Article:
Mercy Medical

Friday, February 10, 2012

Today is the seven-year anniversary of Dave's death. Can it have been so long already? Today is the seven-year anniversary of the worst day of my life. As you always hear people say about meaningful life events, "I remember it like it was yesterday." But truly, so many of the details of that day & the ones that followed it are as fresh in my mind as if they've just happened.

When I first got the news, I was walking down the street in my college town, headed back to my sorority house from the dining hall, where I'd eaten cereal for dinner. The news came through the line: "Joel found Dave," & I knew what it meant without any details.

I screamed, fell to the ground, pleaded with the voice on the other end to tell me this wasn't happening. From a fraternity house nearby, a few brothers looked on with worry, but no one offered help or concern, so I dragged myself up off the pavement & stumbled my way home.

My sorority was hosting an event, an ice cream social for prospective new members, & I couldn't keep from crying in the foyer - & nothing makes a sorority look appealing like a sobbing sister, so I was ushered up to my room, where I begged for someone to find my old roommate. We weren't even friends anymore, but she'd met Dave once, the day we moved into the dorms freshman year, & I felt like she was the only one who could begin to understand the news I was trying to process.

And then I remembered someone else: A girl named Katie lived down the street in another sorority house, a girl Dave had dated briefly after me. We weren't friends, not even close to it, but at that moment, Katie was the only person I could bear to see. Suddenly, I felt like I'd burst if I didn't tell her the news immediately; I ran down the street, disheveled & red-faced, & knocked on the door to her house, where a pretty, prissy sister gave me a once-over with disdain. "I have to see Katie," I insisted. "It's important." But when I broke the news to her, I felt no relief; if anything, I felt worse.

My ex-boyfriend, Scott, came over & packed my bags for me, putting everything in its place & even choosing my funeral outfit for me. When I began the three-hour drive home, I was in hysterics, almost unable to see the road before me through my tears. I called everyone I knew, anyone who could possibly need or want to know that Dave was dead, not just to spread the news but to feel less alone. An hour from home, three of my best friends met me at a gas station, & one of them drove my car the rest of the way. I was grateful for the rest & the company.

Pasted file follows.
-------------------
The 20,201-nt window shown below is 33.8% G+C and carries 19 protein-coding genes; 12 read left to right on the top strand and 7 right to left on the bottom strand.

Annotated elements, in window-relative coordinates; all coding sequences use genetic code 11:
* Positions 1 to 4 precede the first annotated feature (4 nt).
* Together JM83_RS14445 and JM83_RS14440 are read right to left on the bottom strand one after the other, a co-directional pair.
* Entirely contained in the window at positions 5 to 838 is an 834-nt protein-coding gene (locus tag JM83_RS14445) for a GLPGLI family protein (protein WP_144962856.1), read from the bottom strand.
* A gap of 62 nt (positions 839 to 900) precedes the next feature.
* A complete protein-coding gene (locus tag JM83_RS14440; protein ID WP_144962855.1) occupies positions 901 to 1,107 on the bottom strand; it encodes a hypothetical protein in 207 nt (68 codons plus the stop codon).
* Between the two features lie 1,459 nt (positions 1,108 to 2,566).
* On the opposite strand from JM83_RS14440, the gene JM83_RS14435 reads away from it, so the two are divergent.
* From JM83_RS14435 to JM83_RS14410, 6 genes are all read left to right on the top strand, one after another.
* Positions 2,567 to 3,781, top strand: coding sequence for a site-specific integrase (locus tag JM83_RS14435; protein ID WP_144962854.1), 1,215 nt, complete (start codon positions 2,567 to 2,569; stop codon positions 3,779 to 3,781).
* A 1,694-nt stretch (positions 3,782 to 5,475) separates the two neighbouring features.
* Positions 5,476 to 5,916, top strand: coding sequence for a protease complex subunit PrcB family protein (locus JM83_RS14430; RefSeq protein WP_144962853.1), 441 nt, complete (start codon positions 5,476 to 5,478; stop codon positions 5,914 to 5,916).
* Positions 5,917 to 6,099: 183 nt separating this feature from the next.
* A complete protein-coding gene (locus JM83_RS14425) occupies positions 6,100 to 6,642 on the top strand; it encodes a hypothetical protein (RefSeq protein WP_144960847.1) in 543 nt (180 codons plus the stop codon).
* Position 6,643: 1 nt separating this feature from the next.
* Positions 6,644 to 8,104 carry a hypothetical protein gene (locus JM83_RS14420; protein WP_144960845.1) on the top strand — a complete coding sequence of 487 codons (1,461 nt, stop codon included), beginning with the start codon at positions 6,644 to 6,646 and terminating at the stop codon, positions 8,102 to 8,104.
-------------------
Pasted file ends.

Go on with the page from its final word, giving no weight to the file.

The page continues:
The days & weeks that followed are a blur, but there are pieces that stand out clearly above the rest. We buried Dave on Valentine's Day in the rain, sealed his coffin with goodbye messages written on pastel paper hearts that reminded me of the ones he'd painstakingly cut out for me not three years before on the same holiday. The pastor, a local celebrity of sorts, made bland, generic statements that made no reference & gave no reverence to Dave's beautiful spirit. No one said "suicide;" no one talked of the illness that took him, the darkness that weighed him down, the depths that swallowed him whole.

Dave's friends & I spent the night of the funeral at a Brandtson concert, his favorite band, where his best friend Kevin had to tell the musicians that their longtime fan, a familiar face in the crowd, was gone, dead. They dedicated the show to him & started their set with "Mercy Medical," a song about suicide; we stood together in silence, mouthing the words & swaying to the rhythm, losing ourselves in lyrics that finally admitted what Dave had done: "It's bravery to stay away from ending life before it's over." The clock struck 10:47 during the show, Dave's lucky time of day, & we watched the clock turn together, blinking back tears & forcing out smiles - the knowing kind between friends who share a history that will continue long beyond the time when they have anything else in common.

Life is quite different today, because that's what happens during the course of time. But every year, this day creeps up on me, looms over me like a black cloud, reminding me of the day we learned that Dave was gone, the days afterwards when we read the goodbye letter through tears in his mother's living room & drank ourselves stupid to pretend like nothing hurt. Every year, we text one another to ask "Are you OK?" & I spend the day listening to Dave's music, to Jimmy Eat World & Brandtson & the Gloria Record, the songs that kept us young & now make us feel old - old without him.

Goodbye, my lover. Goodbye, my friend. You have been the one for me.

(If you're new to the blog, you can learn more about Dave's story & my own here, here, & here. Thanks for reading.)

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